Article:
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Porter, Raggio support Giuliani

Rep. Jon Porter and state Senate Majority Leader Bill Raggio will lead Republican presidential candidate Rudy Giuliani’s team in Nevada, the Giuliani campaign announced Friday.

"Rudy is proud to have such well-respected Nevada Republicans leading his efforts in the state," Giuliani’s campaign manager, Michael DuHaime, said in a statement.

Porter, who represents the suburban Las Vegas Congressional District 3, is the first of Nevada’s five-member congressional delegation to endorse a presidential candidate. Raggio, the longest-serving state senator in Nevada history, is widely considered the most powerful member of the Legislature.

"Probably nothing is more important for the federal government and the White House than to make a priority of public health, safety and welfare," Porter said in an interview Friday. "He (Giuliani) is proven and tested at one of our darkest moments, 9/11, when he was America’s mayor and showed great leadership."

Raggio said he believed Giuliani was the "best qualified" of the Republican candidates.

"I think he has the best values. I’ve met him personally and I’ve had a chance to talk to him," Raggio said. "I think he’s also the most electable of the Republican candidates. He can attract not only Republican voters but also Democrats and independents."

Raggio said the fact that Giuliani is a fellow Italian-American was secondary. "I’m proud of my heritage, but I don’t rank people based on that," he said.

Giuliani, who leads most national polls for the Republican nomination, is far from the first presidential contender to announce Nevada endorsements, but the names on his list are by far the most impressive, said University of Nevada, Las Vegas, political scientist David Damore.

The former New York City mayor also took in more Nevada donations than any other presidential candidate in the first quarter of fundraising.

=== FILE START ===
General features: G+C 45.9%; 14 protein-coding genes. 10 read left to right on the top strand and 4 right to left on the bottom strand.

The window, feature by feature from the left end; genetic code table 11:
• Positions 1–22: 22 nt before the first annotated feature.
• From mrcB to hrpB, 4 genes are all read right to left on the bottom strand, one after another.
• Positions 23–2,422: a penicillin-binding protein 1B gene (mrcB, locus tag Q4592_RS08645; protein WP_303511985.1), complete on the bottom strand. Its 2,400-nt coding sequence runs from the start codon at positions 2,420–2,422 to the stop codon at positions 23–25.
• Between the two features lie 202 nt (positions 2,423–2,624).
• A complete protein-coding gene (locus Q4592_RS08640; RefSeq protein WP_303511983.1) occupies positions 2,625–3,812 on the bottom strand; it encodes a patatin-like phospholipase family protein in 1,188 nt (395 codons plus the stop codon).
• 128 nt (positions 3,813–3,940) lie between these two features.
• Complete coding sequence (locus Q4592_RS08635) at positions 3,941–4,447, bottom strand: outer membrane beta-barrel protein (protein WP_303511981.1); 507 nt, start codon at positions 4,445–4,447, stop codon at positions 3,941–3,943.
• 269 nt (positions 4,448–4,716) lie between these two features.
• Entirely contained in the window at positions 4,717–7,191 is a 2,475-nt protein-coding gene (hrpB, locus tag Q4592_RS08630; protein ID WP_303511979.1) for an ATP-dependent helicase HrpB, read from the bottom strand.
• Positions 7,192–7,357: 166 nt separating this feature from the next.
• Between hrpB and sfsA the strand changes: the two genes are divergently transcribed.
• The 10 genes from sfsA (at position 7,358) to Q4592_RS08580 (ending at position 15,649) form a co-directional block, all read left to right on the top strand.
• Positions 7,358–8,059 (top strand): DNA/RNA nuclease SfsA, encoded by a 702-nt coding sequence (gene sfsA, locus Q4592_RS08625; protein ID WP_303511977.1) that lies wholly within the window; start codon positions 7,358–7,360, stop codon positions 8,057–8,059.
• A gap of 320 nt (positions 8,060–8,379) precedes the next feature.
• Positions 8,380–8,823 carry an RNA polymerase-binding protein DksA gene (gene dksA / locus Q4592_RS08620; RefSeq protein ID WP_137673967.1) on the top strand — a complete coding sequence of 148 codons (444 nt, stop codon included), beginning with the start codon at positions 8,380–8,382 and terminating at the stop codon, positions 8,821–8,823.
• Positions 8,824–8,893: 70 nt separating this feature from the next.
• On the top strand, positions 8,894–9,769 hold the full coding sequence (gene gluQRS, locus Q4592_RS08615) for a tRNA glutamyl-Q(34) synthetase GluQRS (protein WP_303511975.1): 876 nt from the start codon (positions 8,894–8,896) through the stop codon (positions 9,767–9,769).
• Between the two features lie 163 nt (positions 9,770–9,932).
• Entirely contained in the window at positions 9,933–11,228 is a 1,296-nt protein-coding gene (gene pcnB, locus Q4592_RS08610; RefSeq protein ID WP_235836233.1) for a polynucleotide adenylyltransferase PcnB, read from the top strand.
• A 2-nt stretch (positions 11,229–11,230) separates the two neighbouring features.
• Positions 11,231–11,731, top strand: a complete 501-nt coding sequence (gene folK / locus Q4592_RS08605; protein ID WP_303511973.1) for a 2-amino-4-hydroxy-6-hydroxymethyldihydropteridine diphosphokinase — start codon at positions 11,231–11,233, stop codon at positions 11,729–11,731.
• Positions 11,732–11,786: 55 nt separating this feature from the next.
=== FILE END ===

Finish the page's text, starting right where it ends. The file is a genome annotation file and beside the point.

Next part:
Nevada donors gave Giuliani $395,000 in the first three months of the year, while former Massachusetts Gov. Mitt Romney, also a Republican, took in $333,000, and Democrat Hillary Rodham Clinton, the New York senator, raised $317,000 from Nevadans.

"For a candidate without a lot of national exposure and with no Western roots, Giuliani is doing very, very well here," Damore said. "He’s seen a vacancy, and he’s filled it."

Nevada Republicans, with their libertarian bent, might not be bothered by Giuliani’s less conservative stands on social issues, Damore said.

In addition to the high-profile chair and co-chair, Giuliani has the support of Reno Mayor Bob Cashell, freshman Assemblyman James Settelmeyer, R-Gardnerville, and Washoe County Commissioner Robert Larkin, the campaign said.

Cashell is a former lieutenant governor who was elected as a Democrat in 1982 and switched parties the following year. He has served as mayor since 2002.

Giuliani does not oppose the plan to store nuclear waste at Nevada’s Yucca Mountain, although he acknowledges there are safety concerns surrounding it. "Somebody would have to take a good look at that" before the project proceeds, he told the Review-Journal last month.

Porter, who opposes the project, said he didn’t attempt to extract an anti-Yucca promise from Giuliani in exchange for his endorsement. But Porter said he would try to persuade Giuliani to oppose the dump.

"That’s an area I want to spend more time with him on," Porter said. "He has to understand why we’re against it. Right now we don’t agree, but he’s agreed to listen."

Giuliani’s Republican rival John McCain also announced Nevada supporters on Friday. The Arizona senator’s Nevada campaign will be chaired by Clark County Commissioner Bruce Woodbury, state Sen. Mark Amodei, R-Carson City, and state Sen. Dennis Nolan, R-Las Vegas, according to a statement from the campaign.

"I look forward to working with my neighbors in Nevada to meet the growing challenges our nation faces," McCain said in the statement.

McCain was fourth in the Nevada money race in the first quarter with $92,000 raised, a precipitous drop-off from the top three.

Romney’s previously announced Nevada committee includes former Gov. Kenny Guinn and former Rep. Barbara Vucanovich.

On the Democratic side, Senate Majority Leader Harry Reid has asked the state’s elected officials to stay neutral, but his own son, Clark County Commissioner Rory Reid, has broken ranks to chair Clinton’s Nevada campaign. Clinton also has the endorsement of former Attorney General Frankie Sue Del Papa.

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